There were two deeply personal moments. The first came in the opening ceremony, when I was swept across to the middle of the stadium on a zip wire, confronting my fear of heights, only to be told by my daughter that the moment was “quite good”. Another family member told me the “girl in the tennis chair was better”. Thanks.
Still, it did mean that I could sit next to the track less than two metres from the British team when they proudly walked out for the athletes’ parade. The reaction they got from the crowd was everything I could ever have hoped for from 2012.
The second is David Weir’s gold medal in the marathon. I’m probably going to have to keep apologising to David for saying live on radio that he looked bored with one lap to go – relaxed would have been a better word. Either way I knew when he raised his arms to stretch and he took a deep breath that he looked so in control that he was biding his time before he attacked for home to win his fourth gold medal.
It is hard to pick just a few favourite moments. The atmosphere on Thriller Thursday when Jonnie Peacock silenced 82,000 people by merely holding his finger to his lips amazed even the most hard bitten supporters. One commentator said he had never heard that support for anyone, not even Usain Bolt. The 100m then turned into one of the best races of the Games, not just the most hyped.
Leaving the Olympic Park every night, so many people came up and wanted to share the joy they had experienced. There were the families who said they were worried about taking their children to goalball because they feared that they couldn’t keep quiet for that long, and they voiced their surprise when they did. And there were disabled children saying they now had a real choice of people they wanted to emulate.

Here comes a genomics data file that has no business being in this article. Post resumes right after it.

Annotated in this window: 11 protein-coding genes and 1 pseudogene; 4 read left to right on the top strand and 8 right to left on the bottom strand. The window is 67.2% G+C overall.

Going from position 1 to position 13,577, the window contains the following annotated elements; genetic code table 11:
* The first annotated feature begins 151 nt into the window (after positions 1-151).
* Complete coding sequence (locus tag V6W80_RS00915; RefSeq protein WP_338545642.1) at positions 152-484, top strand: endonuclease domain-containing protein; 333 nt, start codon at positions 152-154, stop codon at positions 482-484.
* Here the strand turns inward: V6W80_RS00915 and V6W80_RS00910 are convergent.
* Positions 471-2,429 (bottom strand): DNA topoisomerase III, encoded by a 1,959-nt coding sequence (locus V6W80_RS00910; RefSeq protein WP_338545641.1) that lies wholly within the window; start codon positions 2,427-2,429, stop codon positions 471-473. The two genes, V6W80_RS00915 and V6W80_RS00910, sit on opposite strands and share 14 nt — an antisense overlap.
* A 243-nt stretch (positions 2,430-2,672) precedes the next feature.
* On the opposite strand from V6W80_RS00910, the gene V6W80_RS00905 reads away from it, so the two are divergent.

The overriding feeling in and around the Games was that the Paralympic movement had developed – and is continuing to develop. Sometimes the signs were quite subtle: Seb Coe talking about the Paralympics, while the Olympics were still on, for example. Being able to say the Olympic and Paralympic Games instead of having to divide them by having two Games in the same sentence was another. And then, less subtle but genuinely groundbreaking, the sight of three Paralympians making the 12-strong shortlist for the BBC Sports Personality of the Year Award.
Most dramatic of all, though, were the recent UK Sport announcements of the specific funding packages. Paralympic sport came out of the deal generally quite well with only archery and powerlifting receiving less than before. The challenge is both one of motivating talent without a home Games, and finding a place for those who have been inspired by London. The harsh world of Lottery-funded sport is about the medals table and the potential to get on it.
As a result, men’s goalball is no longer going to be funded, only the women’s game. The argument of the men having to build up a national game is valid, but there are not thousands – even hundreds – of blind men knocking on the door to get into sport. Development is neither an art nor a science – there is a lot of luck, and you need numbers participating. I have never been a fan of targeting weak medals as opposed to development, as you have so much to lose if someone with a little more talent comes along.
There was a fear for a while that, post-2012, there could have been a funding cut, but many people have worked tirelessly behind the scenes to protect it. In hindsight, no Government based on the success of this year would probably have dared to cut the funding. Post-Rio is the challenge and nobody wants Great Britain to be where Australia were at these Olympics. The real challenge is not for Britain but rather for the International Paralympic Committee. They need to build on the success of this year, crack the media in the USA, and attract more sponsors.
Paralympic sport in the UK will never be the same again: we just need to keep spreading the enlightenment.